2005 News Story
 

06/21/2005
Prince Turki on ‘Wahhabism’ and reform

Ambassador to the United Kingdom and Ireland Prince Turki Al-Faisal, in a speech in Paris at a gathering of conservative thinkers from Europe and the United States, affirmed that reform is a concept that is an integral part of the heritage of Saudi Arabia, both from the basic belief in shura [consultation] and from the writings of the eighteenth century reformer Shaikh Muhammad bin Abdulwahhab. These writings, he said, have been widely criticized in the West, but they are clearly misunderstood. He attributed this misunderstanding to ignorance of the writings, which not many people have read in the original, but also to political disputes, both old and new. A distinction must be made between Abdulwahhab himself, and the so-called “followers” of ‘Wahhabism’.


Prince Turki went on to highlight the written views of Shaikh Abdulwahab on such issues as defense of the rights of women and of those who are oppressed, encouragement of the spread of education, and the importance of dialogue. In his writings, extremism and violence is rejected, as is prescribed by Islam, which calls for peaceful co-existence among civilizations, religions and cultures.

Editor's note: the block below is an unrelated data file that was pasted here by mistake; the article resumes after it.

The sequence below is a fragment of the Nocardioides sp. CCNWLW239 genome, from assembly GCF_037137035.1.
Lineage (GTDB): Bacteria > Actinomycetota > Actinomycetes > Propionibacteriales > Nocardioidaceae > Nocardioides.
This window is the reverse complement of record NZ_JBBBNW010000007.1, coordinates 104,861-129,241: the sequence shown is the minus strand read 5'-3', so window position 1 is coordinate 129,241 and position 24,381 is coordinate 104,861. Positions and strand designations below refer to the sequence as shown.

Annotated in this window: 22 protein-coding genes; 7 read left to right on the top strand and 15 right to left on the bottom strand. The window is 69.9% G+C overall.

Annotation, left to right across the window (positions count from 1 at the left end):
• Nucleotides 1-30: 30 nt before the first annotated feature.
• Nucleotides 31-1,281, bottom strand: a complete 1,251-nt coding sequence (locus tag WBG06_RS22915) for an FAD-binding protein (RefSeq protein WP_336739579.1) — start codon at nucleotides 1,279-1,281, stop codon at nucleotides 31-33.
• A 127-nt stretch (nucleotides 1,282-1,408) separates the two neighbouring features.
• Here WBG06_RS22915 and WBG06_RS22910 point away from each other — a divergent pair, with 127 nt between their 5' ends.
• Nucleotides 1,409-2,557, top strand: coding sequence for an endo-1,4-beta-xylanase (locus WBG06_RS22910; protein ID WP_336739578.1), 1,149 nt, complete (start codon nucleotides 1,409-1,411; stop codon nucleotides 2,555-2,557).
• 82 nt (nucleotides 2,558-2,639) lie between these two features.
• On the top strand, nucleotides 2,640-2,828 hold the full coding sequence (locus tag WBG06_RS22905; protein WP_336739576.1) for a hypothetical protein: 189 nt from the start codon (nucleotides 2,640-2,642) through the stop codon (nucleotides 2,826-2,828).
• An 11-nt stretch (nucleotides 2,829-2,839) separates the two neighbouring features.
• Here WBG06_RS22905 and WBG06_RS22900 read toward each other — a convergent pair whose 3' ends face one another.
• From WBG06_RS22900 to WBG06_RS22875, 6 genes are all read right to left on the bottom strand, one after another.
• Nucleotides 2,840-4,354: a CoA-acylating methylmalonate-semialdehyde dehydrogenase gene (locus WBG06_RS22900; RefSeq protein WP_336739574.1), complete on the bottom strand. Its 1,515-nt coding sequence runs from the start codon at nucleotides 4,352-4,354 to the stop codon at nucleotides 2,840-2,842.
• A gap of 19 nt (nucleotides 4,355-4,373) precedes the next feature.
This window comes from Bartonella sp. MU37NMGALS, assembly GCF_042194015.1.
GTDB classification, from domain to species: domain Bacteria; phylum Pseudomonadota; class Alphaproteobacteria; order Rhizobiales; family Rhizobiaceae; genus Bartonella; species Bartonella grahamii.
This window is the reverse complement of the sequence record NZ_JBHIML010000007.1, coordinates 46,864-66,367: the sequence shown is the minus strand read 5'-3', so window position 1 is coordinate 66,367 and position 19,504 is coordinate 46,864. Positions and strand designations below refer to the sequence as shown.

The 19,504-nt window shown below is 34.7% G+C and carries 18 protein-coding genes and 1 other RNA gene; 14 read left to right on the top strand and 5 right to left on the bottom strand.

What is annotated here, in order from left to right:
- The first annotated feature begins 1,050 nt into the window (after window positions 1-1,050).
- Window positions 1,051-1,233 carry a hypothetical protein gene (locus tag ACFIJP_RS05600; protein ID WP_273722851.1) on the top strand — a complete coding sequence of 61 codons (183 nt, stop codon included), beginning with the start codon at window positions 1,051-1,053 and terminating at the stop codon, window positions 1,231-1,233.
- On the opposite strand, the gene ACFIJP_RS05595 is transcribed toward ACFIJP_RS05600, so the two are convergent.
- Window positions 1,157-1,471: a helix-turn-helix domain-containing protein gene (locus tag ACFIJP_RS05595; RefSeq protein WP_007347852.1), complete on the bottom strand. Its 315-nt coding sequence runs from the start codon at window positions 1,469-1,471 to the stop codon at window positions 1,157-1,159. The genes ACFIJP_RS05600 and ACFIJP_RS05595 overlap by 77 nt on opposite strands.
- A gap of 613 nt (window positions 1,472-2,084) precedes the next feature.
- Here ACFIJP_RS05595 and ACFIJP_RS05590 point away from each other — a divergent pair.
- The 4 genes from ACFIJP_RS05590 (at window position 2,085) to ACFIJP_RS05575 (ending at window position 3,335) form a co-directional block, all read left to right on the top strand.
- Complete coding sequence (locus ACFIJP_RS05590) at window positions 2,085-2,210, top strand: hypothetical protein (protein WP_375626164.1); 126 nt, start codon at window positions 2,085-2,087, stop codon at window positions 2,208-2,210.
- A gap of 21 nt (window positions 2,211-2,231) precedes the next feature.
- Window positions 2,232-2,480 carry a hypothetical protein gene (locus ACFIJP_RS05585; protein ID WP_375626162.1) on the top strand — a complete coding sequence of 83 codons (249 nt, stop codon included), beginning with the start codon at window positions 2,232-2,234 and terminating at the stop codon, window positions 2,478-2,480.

Describing the Kingdom as a moderate state which is introducing change in accordance with the needs of the time, Prince Turki commented that Saudi Arabia has, for example, has expanded the membership of the Consultative Council (Majlis Al-Shura) from 60 at its founding twelve years ago to 150 today. He also referred to decisions made by Custodian of the Two Holy Mosques King Fahd bin Abdulaziz on political, economic, administrative, judiciary, and educational reforms, as well as granting women equal opportunities in the development of the country.

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